If you’ve taken advantage of our bank promotions and credit card promotions, you may be wondering, do you have to pay taxes on deposit account earnings? To answer your question, yes you do! Any sort of interest or any sort of bonus incentive you earn, you will normally need to pay taxes on.
Below, we’ll give you a better understanding or at least help you know more about the policies regarding taxes and deposit account interest income.
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What Is A Form 1099-INT?
For all the bank bonuses and credit card bonuses you may have encountered somewhere that your bonus will be reported on a Form 1099-INT.
Form 1099-INT is the tax document issued by banks and payers of interest. You and the IRS will get a copy each. Financial institutions are required to send out Form 1099-INT if they paid you $10 or more in interest.
If you didn’t receive a 1099-INT, that doesn’t mean that the IRS did not receive a copy. You still have to report any taxable interest income for the year.
Reporting All Of Your Income To The IRS
When the time comes around to file your taxes, the IRS expects you to report ALL of your income — no matter how small it may be. Aside from the obvious work income, you will need to include any sort of income from your side business(es), interest, and dividends.
If the IRS decides to take a more in-depth look at your tax return papers, an agent might find a bank account that shows you earned more than you’ve reported. The consequence is that you may have to pay a penalty, interest, and the amount you owe — which could get pretty costly. In the worse case, if the agent suspects you of tax fraud (even if it was an innocent mistake), it can get more expensive and more severe.
How your interest income will be taxed is based on your marginal tax rate. This is the rate of the highest tax bracket you will fall into. Your entire income won’t be taxed at the same rate. Income tax rates are broken down into levels and that will determine what tax rate you may or may not pay.
To get a quick look, if you make more than your average Joe, a portion of you income will be taxed at 10%, a portion at 15%, and a portion at 25%, etc up to the highest tax bracket that you fall in. Your interest income earnings will be added to your actual earned income and other income(s) as you adjust/figure your adjusted gross income.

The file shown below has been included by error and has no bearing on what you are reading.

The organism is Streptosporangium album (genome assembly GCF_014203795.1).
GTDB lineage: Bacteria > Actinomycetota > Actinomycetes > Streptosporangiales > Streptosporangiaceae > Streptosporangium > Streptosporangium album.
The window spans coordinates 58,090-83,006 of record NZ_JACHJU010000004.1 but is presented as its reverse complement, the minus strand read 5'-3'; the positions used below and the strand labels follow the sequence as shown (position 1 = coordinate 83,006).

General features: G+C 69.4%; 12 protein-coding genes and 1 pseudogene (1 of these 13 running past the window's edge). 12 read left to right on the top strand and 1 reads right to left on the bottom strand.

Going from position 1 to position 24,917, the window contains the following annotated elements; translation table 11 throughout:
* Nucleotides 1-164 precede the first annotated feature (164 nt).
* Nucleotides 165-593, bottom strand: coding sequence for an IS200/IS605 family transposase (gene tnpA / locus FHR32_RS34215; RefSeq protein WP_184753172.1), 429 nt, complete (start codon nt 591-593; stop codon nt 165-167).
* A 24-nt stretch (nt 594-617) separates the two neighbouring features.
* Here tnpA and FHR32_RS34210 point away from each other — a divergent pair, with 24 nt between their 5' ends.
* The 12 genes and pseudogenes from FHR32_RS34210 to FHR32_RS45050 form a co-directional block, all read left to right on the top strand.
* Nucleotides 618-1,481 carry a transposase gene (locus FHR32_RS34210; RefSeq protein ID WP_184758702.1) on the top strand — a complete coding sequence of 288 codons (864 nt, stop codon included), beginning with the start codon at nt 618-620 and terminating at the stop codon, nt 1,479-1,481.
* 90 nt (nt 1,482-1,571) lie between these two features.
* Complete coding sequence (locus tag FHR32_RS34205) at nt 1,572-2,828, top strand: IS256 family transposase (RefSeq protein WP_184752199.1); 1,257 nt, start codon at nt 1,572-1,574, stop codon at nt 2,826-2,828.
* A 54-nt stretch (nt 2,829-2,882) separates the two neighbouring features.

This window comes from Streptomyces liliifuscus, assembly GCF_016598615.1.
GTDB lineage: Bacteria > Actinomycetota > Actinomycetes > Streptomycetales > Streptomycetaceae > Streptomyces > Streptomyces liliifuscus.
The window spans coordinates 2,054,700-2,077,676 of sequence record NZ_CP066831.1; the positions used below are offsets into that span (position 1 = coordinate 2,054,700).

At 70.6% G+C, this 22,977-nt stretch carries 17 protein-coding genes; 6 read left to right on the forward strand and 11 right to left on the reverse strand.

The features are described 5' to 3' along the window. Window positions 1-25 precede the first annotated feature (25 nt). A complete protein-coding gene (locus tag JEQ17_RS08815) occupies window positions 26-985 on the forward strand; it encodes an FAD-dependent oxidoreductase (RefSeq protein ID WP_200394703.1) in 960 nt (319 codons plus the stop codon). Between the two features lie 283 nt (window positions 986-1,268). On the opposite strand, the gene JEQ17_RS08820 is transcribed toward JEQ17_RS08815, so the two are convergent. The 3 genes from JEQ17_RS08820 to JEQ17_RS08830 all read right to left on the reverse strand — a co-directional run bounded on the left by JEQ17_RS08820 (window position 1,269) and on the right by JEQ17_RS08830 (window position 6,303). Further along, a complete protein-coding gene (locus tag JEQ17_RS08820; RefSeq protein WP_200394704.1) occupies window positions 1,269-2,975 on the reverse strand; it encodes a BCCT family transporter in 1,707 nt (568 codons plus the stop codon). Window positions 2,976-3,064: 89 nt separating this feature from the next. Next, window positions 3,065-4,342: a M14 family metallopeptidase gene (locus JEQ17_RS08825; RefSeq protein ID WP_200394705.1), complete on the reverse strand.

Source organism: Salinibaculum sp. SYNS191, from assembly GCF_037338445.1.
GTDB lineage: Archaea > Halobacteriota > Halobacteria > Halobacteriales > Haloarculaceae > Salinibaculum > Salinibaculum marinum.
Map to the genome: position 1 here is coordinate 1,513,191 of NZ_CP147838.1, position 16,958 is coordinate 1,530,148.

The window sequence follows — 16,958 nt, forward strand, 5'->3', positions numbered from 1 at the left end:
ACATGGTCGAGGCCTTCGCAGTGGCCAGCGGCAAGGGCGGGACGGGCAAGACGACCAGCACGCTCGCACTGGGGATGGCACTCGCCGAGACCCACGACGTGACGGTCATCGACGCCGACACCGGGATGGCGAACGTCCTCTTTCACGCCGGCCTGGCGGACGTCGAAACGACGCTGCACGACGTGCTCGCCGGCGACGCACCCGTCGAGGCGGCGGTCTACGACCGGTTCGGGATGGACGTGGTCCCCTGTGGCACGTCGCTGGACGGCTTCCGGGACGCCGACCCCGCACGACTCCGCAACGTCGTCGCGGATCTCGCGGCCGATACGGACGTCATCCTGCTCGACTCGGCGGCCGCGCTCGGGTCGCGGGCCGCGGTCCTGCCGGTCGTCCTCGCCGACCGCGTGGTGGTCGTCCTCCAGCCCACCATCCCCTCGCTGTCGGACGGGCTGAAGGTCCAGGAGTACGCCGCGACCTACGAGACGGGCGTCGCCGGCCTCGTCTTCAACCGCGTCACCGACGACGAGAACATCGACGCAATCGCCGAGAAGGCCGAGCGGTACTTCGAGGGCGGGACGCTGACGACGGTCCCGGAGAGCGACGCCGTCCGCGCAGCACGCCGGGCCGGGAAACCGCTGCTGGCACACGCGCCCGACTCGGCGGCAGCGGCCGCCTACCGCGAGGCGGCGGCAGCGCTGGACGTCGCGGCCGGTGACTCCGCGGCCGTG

Interest on Your Sigh-Up Cash Bonuses
Banking customers who opened a new bank or credit card account with a sign-up bonus offer will receive a Form 1099-INT for that amount of that bonus. If you got the cash bonus for opening a Chase checking and savings account or the Wells Fargo Cash Wise Visa® Card cash back bonus, the bonuses are considered taxable interest income.
If your bank has a referral program like PNC Bank that pays you for completed referral sign-ups, the referral commission is also reported on Form 1099-INT.
Note, cash back and reward points earned on credit and debit card purchases are not considered taxable interest.
Interest on Your Savings Account
As mentioned previously, you will need to report all forms of income. Yes, that means that you will need to report the interest earnings from your savings account(s) as well. This includes interest from any sort of interest bearing account such as a checking account that earns interest, money market accounts, etc.
For the majority of the time, you can find info about the interest you earned through the 1099-INT that your financial institution sends you, request this info by asking your bank, or look at your bank statement for the last month of the year. If you’re a credit union member, your dividends as a member will be accounted as bank interest.